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XML to Hashtable

adamkdean profile image Adam K Dean ・3 min read

XML is often used nowadays for many things, mainly due to it being so flexible, lightweight and easy to understand for humans. From configuration files to layouts, they all seem to be using it. With all the methods inside System.Xml you have everything you could ever need, unless of course you are, like me, addicted to generic lists and hashtables...

I don't like going through nodes, and well I don't really like children so seeing ChildNode in my code makes me cry inside. Today I present you with a way to convert those bothersome XmlNodes into something we can all understand, a hashtable. Or well, a hashtable of hashtables, with a few generic lists thrown in for good measure.

Let us look at the following XML, it's nice and simple.

You can find the XML file here: http://www.w3schools.com/XML/note.xml

<note>
    <to>Tove</to>
    <from>Jani</from>
    <heading>Reminder</heading>
    <body>Don't forget me this weekend!</body>
</note>

We can easily access this using my XML to Hashtable parser method ParseNode:

string xmlFilePath = @"http://www.w3schools.com/XML/note.xml";

XmlDocument doc = new XmlDocument();
doc.Load(xmlFilePath);
XmlNode main = doc.DocumentElement;
Hashtable note = ParseNode(main);

string to = note["to"].ToString();
string from = note["from"].ToString();
string heading = note["heading"].ToString();
string body = note["body"].ToString();

But what if there are multiple notes? What if there are a number of tags that are the same? Already ahead of you there, Sherlock, just look at how easy it is.

The XML we will be using is which follows this simple layout: http://www.w3schools.com/XML/simple.xml

<breakfast_menu>
    <food>
        <name>Belgian Waffles</name>
        <price>$5.95</price>
        <description>two of our famous Belgian Waffles with plenty of real maple syrup</description>
        <calories>650</calories>
    </food>
    <food>
        <name>Strawberry Belgian Waffles</name>
        <price>$7.95</price>
        <description>light Belgian waffles covered with strawberries and whipped cream</description>
        <calories>900</calories>
    </food>
</breakfast_menu>

As you can see, we simply choose the node we require (food), cast it to a List and then iterate through each piece of food.

string xmlFilePath = @"http://www.w3schools.com/XML/simple.xml";

XmlDocument doc = new XmlDocument();
doc.Load(xmlFilePath);
XmlNode docNode = doc.DocumentElement;
Hashtable menu = ParseNode(docNode);

foreach (Hashtable food in (List<hashtable>)menu["food"])
{
    Console.WriteLine("Name: {0}", food["name"]);
    Console.WriteLine("Price: {0}", food["price"]);
    Console.WriteLine("Description: {0}", food["description"]);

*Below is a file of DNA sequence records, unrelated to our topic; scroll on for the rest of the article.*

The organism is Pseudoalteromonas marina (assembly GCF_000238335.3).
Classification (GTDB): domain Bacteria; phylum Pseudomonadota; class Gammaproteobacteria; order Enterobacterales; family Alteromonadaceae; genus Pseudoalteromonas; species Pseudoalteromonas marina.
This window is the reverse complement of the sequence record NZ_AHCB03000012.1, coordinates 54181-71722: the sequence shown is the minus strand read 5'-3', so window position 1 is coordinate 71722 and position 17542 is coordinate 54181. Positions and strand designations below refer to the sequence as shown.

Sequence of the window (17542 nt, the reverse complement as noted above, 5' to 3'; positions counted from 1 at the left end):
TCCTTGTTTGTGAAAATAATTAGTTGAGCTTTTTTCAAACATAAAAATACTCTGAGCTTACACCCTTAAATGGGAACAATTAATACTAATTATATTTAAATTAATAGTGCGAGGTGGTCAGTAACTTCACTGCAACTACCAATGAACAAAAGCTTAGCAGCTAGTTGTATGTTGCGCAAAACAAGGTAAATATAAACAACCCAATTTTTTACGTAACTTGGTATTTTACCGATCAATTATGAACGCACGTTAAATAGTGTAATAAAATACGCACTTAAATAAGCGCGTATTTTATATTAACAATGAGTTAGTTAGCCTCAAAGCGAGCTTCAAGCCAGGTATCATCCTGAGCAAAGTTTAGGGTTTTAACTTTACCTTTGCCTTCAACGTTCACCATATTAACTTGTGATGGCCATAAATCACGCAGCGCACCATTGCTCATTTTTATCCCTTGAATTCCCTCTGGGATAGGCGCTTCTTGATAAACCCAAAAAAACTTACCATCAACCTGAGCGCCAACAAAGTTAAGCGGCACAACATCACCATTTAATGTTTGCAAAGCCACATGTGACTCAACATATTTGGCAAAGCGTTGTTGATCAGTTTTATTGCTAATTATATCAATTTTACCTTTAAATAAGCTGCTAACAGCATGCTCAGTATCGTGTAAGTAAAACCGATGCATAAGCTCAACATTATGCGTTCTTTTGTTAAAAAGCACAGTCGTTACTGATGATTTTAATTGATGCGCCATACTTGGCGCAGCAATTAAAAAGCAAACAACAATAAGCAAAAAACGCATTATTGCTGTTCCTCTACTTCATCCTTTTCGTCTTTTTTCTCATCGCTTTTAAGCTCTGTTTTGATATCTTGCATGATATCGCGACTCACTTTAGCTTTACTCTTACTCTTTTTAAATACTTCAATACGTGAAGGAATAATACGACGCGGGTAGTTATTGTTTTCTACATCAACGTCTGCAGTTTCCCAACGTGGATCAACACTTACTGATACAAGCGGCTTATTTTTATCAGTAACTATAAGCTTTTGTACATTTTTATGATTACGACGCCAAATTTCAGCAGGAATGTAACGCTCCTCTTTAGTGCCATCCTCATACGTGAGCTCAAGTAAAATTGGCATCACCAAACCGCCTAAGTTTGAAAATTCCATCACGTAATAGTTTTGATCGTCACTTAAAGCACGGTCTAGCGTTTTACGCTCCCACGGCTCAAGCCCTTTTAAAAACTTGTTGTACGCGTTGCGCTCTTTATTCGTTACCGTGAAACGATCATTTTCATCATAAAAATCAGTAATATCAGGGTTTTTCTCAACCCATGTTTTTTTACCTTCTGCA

Console.WriteLine("Calories: {0}", food["calories"]);
    Console.WriteLine("");
}

Console.ReadKey();

To which we will get the output:

Name: Belgian Waffles
Price: $5.95
Description: two of our famous Belgian Waffles with plenty of real maple syrup
Calories: 650

Name: Strawberry Belgian Waffles
Price: $7.95
Description: light Belgian waffles covered with strawberries and whipped cream
Calories: 900

Name: Berry-Berry Belgian Waffles
Price: $8.95
Description: light Belgian waffles covered with an assortment of fresh berries and whipped cream
Calories: 900

and so on..

So, without further ado, the part you're all dying to copy and paste (I hope!), the method:

public static Hashtable ParseNode(XmlNode node)
{
    Hashtable ht = new Hashtable();
    // loop through all nodes within the node
    foreach (XmlNode n in node.ChildNodes)
    {
        string name = n.Name;
        object value = null;

        // if it has nodes within this node, and more than just one, then parse them
        if (n.HasChildNodes)
        {
            /* "In order to understand recursion, one must first understand recursion." */
            if (n.ChildNodes.Count > 1) value = (object)ParseNode(n);
            else
            {
                // if theres only one, it may be the value, so take the value
                if (n.ChildNodes[0].NodeType == XmlNodeType.Text)
                    value = (object)n.ChildNodes[0].Value;
                else value = (object)ParseNode(n);
            }
        }
        else value = (object)n.Value;

        // as hashtables can't have a key the same, and xml can have two nodes of the same name
        // we have to put the hashtables into a list if there are more than one of the same node
        // example: <test></test> -> ht["test"] = Hashtable
        // but: <test></test><test></test> -> ht["test"] = List<hashtable>
        if (ht.ContainsKey(name))
        {
            // list exists, add to it
            if (ht[name] is List<hashtable>)
            {
                List<hashtable> list = (List<hashtable>)ht[name];
                list.Add((Hashtable)value);
                ht[name] = list;
            }
            // list doesn't exist, so create it
            else if (ht[name] is Hashtable)
            {
                List<hashtable> list = new List<hashtable>();
                Hashtable htTmp = (Hashtable)ht[name];
                list.Add(htTmp);
                list.Add((Hashtable)value);
                ht[name] = list;
            }
        }
        else ht.Add(name, value);
    }
    return ht; // and return it
}

And there you have it, one of my favourite methods. I hope it helps you as much as it helps me, it is my preferred method of reading Xml files. Maybe one day I will write a Hashtable to XML writer. One day.

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adamkdean profile

Adam K Dean

@adamkdean

Principal Network Engineer / Master of Engineering (Mechanical) student

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